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I am creating a glossary that includes both acronyms and multi-word definitions, and I'm wondering if there is a standard/most-appropriate way to sort them.

I have tried to search for alphabetization rules and come across seemingly conflicting standards. A few are listed below. There is no governing standard at my organization, so I'm having a hard time choosing which is most appropriate. Perhaps all are equally valid - that's why I'm asking.

  • NSIO - alphabetize acronyms letter by letter, as written
  • Dartmouth University - alphabetize acronyms as if they were spelled out
  • McGraw Hill - alphabetize 'unit by unit', with an acronym being a single unit
  • Something I Remember But Can't Find an Online Source For - put the acronyms at the front of a given letter section (in order), followed by the real phrases.

Here is a contrived example.

  • NASA - See National Aeronautics and Space Administration.
  • National Aeronautics and Space Administration - The US space agency...
  • NATO - See North Atlantic Treaty Organization.
  • North Atlantic Treaty Organization - A military alliance...

(Sorted here based on letter-by-letter)

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I prefer the NSIO method. When I look up 'LOL', I expect to find it next to 'lolly' not 'laughing'. If I already knew it meant 'laughing...' I wouldn't need to look it up. –  dnagirl Feb 7 '13 at 15:43

2 Answers 2

up vote 5 down vote accepted

The Dartmouth College and McGraw-Hill documents you cite above are not guidelines for alphabetizing a glossary. They relate to storing records in a computer system. When storing official records, there are a variety of reasons to use official names instead of a nickname or more familiar abbreviation.

Whether you intermingle the acronyms with words, then, is the only real question, and that will depend somewhat on your audience and on the corpus you work with. Many dictionaries parcel off acronyms into a separate section entirely, and this may make sense if you have a relatively small number of acronyms, or if they will be looked up more often than other terms, and you want to make them easier to find.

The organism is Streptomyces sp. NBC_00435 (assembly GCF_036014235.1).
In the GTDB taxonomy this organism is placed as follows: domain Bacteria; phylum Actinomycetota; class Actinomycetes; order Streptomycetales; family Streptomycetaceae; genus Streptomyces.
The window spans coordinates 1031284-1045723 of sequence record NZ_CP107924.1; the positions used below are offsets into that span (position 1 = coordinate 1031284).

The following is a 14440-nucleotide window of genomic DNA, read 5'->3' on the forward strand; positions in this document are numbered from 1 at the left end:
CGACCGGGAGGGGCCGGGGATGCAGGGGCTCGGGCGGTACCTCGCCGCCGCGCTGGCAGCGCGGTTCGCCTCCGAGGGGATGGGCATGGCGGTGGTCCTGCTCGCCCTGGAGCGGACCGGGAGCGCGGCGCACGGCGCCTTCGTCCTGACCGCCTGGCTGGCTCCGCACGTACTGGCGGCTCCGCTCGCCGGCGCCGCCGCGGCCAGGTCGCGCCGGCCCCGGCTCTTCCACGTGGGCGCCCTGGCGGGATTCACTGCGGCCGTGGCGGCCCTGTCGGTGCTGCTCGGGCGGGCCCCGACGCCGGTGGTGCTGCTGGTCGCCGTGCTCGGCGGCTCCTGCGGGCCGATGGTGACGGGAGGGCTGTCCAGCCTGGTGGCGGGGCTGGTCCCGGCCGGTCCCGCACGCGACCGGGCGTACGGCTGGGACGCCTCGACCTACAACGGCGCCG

I would generally advocate the mixed approach, treating acronyms as words, and listed together (i.e. ignoring capitalization) alphabetically, as per the "NSIO method."

The entire purpose of checking a glossary is to learn the meaning of a word you do not recognize; expecting someone to know the meaning of an acronym is utterly backwards. If we alphabetized abbreviations according to their long forms, anyone searching for MPT in a chemical glossary would be doomed never to learn that it is tetrahydromethanopterin, or be forced to skim every single term. In Internet parlance, it would be the Worst Glossary Evar.

As a small additional note, many abbreviations have been adopted as words in their own right— R.A.D.A.R. becoming radar and so forth. Even within an organization, jargon can become regularized in internal communications: in 2003 I might have been spelled out "Place client X on the Suspended for Non-Payment list," but by 2013 that might have become an exasperated "We need to snip client X again." So, a mixed approach may be slightly more "future-proof."

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NSIO seems to be the most widely method used in the US. A single acronym may have several possible definitions. For example: NATO (North Atlantic Treaty Organization) could also be NATO (No action- Talk only). If you have several definitions using the same acronym, I would use the Dartmouth University method. In the case NATO= No action-Talk only, would come first, followed by NATO= North Atlantic Treaty Organization.

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